If this is the Church Pope Francis aims at, no structural revolution for the Church’s organization should be expected, since the Pope simply does not care much about it and considers it just useful sometimes for the organization and the mission of the Church. No doctrinal revolutions are to be expected, as well: social issues are more important, and so theology is something on the back burner. It is not by chance that the Congregation for the Doctrine of the Faith, which was called “La Suprema” in former times, is now left out of any project of reform – and it is sometimes rumored that its structure might also be dismantled.

The sidelining of the Congregation for the Doctrine of the Faith is also part of a long-term process, which began with Pope Paul VI’s curial reform – the constitution Regimini Ecclesiae Universae. After the promulgation of the new constitution, the Secretariat of State, once the last of the pontifical dicasteries in the annual yearbook, was elevated to the first of dicasteries, as a management and diplomatic center.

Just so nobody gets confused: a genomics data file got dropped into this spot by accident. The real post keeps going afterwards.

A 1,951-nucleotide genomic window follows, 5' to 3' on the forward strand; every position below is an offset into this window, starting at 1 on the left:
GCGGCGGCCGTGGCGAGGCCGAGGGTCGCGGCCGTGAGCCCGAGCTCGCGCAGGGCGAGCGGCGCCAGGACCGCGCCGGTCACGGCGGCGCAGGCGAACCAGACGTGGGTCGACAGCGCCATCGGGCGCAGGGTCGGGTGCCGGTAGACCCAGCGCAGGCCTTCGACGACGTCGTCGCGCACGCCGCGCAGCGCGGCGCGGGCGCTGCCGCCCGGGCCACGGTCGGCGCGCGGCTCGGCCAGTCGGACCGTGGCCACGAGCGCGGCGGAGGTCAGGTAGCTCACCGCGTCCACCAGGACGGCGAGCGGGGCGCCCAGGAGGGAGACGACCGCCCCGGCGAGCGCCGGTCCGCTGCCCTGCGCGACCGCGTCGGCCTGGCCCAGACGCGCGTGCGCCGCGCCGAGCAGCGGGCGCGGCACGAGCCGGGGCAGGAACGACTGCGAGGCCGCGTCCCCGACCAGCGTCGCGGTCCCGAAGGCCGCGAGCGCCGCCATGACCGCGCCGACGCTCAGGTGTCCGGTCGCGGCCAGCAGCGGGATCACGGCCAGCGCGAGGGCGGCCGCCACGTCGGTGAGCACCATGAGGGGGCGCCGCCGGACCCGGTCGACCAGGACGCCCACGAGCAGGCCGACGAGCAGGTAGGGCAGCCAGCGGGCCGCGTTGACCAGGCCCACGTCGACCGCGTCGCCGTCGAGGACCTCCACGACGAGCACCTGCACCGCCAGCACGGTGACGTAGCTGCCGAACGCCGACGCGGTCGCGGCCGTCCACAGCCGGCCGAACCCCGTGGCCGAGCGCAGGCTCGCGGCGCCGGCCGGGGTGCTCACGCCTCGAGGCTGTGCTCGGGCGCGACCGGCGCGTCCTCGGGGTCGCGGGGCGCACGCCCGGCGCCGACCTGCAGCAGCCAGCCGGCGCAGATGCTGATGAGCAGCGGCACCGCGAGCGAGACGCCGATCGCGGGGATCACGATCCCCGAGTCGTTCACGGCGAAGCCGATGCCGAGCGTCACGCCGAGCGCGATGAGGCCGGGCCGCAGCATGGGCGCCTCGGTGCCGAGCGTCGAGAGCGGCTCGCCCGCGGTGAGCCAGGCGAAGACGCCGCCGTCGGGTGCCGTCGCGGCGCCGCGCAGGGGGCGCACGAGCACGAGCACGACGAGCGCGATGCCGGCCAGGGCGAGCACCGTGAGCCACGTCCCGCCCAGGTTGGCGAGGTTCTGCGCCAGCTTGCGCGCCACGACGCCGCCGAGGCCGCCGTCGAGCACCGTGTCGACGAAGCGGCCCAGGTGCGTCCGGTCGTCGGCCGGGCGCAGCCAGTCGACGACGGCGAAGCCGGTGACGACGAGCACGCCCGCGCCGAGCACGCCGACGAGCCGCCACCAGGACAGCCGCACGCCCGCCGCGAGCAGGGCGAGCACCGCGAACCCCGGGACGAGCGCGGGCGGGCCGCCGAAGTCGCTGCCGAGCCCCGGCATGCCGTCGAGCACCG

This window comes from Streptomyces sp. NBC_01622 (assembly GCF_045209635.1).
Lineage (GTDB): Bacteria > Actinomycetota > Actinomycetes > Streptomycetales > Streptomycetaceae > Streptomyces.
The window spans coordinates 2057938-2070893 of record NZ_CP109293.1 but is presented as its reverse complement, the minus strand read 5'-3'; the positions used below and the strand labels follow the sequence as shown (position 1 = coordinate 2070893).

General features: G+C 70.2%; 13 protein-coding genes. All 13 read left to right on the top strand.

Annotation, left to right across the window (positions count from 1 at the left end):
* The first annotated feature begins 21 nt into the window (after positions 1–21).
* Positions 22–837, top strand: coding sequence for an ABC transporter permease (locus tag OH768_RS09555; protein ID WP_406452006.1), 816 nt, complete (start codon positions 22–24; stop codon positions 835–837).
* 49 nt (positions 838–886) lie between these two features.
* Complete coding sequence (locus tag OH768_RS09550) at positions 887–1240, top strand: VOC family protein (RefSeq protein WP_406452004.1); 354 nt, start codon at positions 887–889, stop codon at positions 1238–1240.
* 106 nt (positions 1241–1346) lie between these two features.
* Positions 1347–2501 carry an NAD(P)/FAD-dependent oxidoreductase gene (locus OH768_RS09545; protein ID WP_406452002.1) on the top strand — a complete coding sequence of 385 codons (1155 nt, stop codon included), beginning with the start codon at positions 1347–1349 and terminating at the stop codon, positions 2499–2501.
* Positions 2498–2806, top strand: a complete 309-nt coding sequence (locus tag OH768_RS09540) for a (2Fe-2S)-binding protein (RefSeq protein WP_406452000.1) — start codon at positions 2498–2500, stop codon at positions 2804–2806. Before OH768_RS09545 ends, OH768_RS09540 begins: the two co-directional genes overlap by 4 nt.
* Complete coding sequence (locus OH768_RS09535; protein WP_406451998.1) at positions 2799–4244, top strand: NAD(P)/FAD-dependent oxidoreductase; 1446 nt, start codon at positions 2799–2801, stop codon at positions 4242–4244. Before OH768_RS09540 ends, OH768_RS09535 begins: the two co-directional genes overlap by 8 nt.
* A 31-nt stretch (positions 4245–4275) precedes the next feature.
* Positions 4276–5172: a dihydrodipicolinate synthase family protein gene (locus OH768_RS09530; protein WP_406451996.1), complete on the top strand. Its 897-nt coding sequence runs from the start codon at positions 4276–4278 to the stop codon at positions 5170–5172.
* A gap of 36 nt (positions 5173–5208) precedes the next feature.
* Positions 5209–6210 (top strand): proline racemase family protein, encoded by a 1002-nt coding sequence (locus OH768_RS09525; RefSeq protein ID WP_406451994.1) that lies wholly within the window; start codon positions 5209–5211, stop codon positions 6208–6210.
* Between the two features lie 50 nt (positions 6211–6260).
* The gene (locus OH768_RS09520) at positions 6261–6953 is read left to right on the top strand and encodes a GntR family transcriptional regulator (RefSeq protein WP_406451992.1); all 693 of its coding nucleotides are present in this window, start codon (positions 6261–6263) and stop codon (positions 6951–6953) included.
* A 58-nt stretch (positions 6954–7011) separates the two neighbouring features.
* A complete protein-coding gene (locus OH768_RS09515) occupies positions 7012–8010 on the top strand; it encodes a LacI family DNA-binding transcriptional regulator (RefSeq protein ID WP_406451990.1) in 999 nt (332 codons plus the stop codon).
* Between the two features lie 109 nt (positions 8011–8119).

When the issuance of a new apostolic constitution was under discussion – Pastor Bonus promulgated in 1988 – part of the discussion concerned the role of the State Secretariat. This role is still under discussion, a fact that shows how the Church is still living with old debates.

In the end, what should be expected from Pope Francis’ pontificate? Perhaps, on an internal level, more stress on the internal organization of dicasteries, and on the outside, an increased focus on pastoral issues.